“B—but Hina said they have a right—”
“And you think you can take all the credit? For the first images of Earth since before the war?”
“You said I could,” Yasu whimpered, almost too quietly for Sachiko to hear.
“I said you could film it for our show,” Sachiko snapped. “I never said you could stream it.” She floated quickly over to Yasu and put her hand over the camera lens. “Say goodbye, chat.”
It was the last thing they heard before the stream cut out.
Sachiko hadn’t gotten mad at Yasu. In fact, once the camera was off, she’d just turned around and gone back to bed. To Sachiko, there had been no reason to say anything. She could see the pain in Yasu’s eyes, and though she didn’t know why Yasu was hurting, there was no sense in making it worse.
For the first couple days, Yasu wished Sachiko would berate her. She wanted another excuse to feel bad, and she wanted someone else to share in her pain. Sachiko was too smart to fall into that trap. In fact, she even helped to keep the existence of the stream a secret from Hina and Erika.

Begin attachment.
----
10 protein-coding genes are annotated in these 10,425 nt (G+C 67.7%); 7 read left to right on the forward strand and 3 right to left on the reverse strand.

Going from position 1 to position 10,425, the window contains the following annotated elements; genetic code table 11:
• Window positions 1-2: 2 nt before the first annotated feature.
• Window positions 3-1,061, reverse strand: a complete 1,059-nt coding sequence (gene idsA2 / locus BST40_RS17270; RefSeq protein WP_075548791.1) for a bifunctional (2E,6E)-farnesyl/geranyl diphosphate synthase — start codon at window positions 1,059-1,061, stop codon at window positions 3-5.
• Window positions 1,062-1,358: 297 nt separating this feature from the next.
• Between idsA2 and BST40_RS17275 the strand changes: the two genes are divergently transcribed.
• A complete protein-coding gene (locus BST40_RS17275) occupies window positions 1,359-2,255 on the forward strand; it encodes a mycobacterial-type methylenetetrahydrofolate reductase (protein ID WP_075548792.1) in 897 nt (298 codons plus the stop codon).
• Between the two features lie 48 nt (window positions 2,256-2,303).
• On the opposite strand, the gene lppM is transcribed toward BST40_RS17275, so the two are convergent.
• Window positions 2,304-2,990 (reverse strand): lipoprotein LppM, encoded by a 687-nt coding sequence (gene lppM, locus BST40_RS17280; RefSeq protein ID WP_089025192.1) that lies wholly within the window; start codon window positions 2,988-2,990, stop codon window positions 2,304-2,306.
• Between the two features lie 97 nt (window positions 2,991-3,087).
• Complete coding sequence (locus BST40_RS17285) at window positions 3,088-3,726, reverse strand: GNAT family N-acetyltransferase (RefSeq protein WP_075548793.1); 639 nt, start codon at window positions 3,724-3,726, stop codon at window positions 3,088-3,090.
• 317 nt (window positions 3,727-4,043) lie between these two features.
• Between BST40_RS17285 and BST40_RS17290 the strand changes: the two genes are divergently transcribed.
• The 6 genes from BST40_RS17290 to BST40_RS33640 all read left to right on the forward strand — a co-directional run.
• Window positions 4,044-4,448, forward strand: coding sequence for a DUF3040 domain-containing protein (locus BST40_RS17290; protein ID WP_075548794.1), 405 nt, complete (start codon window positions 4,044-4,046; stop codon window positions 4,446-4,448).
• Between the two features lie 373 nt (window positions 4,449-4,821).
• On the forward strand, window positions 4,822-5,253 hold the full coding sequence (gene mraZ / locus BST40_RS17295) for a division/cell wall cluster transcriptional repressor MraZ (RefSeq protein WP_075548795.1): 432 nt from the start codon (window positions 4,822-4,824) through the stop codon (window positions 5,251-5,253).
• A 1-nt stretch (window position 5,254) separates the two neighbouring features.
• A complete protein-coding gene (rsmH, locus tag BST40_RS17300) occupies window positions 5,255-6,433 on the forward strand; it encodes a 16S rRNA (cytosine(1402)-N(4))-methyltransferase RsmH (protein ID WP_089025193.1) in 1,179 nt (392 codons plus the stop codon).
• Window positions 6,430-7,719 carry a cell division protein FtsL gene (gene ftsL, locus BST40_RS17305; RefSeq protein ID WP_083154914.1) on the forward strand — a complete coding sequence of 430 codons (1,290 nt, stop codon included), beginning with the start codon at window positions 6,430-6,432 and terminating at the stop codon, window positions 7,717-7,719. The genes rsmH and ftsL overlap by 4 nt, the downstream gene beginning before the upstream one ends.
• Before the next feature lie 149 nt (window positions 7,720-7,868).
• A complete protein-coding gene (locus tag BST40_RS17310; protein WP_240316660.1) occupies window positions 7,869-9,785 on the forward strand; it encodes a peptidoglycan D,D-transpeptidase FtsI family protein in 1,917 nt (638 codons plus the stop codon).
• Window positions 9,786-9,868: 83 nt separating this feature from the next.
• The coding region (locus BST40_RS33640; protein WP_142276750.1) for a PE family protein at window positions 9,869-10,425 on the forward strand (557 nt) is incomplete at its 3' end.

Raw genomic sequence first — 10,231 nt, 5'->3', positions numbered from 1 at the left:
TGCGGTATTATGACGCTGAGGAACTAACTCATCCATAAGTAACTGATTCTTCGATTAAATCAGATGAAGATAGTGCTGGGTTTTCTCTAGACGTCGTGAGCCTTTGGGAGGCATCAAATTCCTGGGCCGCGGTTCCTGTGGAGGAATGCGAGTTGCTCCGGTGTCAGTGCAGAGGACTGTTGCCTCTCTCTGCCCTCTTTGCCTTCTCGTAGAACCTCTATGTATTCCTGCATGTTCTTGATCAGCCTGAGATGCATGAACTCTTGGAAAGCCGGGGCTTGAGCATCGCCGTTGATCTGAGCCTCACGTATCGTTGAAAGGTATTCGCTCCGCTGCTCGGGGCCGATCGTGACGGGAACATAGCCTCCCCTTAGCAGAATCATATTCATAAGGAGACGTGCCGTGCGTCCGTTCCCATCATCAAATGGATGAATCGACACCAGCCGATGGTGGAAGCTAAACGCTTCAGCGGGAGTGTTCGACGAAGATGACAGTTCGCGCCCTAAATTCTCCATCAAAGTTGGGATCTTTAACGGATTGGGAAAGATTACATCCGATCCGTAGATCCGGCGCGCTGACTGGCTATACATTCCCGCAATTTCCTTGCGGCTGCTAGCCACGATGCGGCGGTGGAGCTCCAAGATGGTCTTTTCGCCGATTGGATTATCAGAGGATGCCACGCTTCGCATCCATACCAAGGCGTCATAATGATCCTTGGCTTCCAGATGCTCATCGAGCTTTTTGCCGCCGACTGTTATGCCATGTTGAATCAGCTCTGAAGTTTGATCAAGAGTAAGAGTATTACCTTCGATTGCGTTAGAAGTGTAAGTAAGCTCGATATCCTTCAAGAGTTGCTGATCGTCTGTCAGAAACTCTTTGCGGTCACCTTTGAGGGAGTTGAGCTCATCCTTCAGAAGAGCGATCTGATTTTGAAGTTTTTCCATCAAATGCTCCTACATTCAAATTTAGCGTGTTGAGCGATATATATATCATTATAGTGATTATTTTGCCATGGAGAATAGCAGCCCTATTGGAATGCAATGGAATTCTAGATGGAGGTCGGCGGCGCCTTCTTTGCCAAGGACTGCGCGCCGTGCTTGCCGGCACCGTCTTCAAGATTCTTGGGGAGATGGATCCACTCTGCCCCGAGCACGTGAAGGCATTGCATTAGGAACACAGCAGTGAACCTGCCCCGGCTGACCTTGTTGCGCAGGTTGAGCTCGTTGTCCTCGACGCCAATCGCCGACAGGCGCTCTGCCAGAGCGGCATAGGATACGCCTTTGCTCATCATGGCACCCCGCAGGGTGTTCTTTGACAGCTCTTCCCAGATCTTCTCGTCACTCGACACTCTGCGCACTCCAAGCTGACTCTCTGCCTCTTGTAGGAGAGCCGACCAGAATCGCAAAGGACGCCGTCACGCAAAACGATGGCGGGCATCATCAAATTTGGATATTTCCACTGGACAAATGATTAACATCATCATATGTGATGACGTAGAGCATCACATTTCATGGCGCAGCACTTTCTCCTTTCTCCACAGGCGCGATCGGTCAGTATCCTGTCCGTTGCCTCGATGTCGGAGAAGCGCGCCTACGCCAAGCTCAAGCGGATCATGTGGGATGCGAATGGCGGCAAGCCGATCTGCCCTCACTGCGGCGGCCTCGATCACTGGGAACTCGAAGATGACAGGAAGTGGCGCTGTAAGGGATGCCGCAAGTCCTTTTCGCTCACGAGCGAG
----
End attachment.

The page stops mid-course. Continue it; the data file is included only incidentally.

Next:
Yasu didn’t let it affect her duties, but in her spare time, she stewed in self-loathing. Not even the shipping community brought her any solace. They were all writing and drawing fantasies about what happened after Sachiko turned off the camera. There was only one drawing of a young Hina gifting her dessert to Yasu, and when Yasu saw it, she cried. It should have represented everything she wanted in life, and yet Hina’s words were still rampaging through her heart. The question became an all-consuming obsession.
And so, mere minutes before the Soyuz was due to arrive, after they had reviewed their plans, Sachiko asked if there were any questions, and Yasu couldn’t keep it bottled up any more.“Yeah, just one,” Yasu said, looking Hina square in the eyes. “Who the hell is Claire?”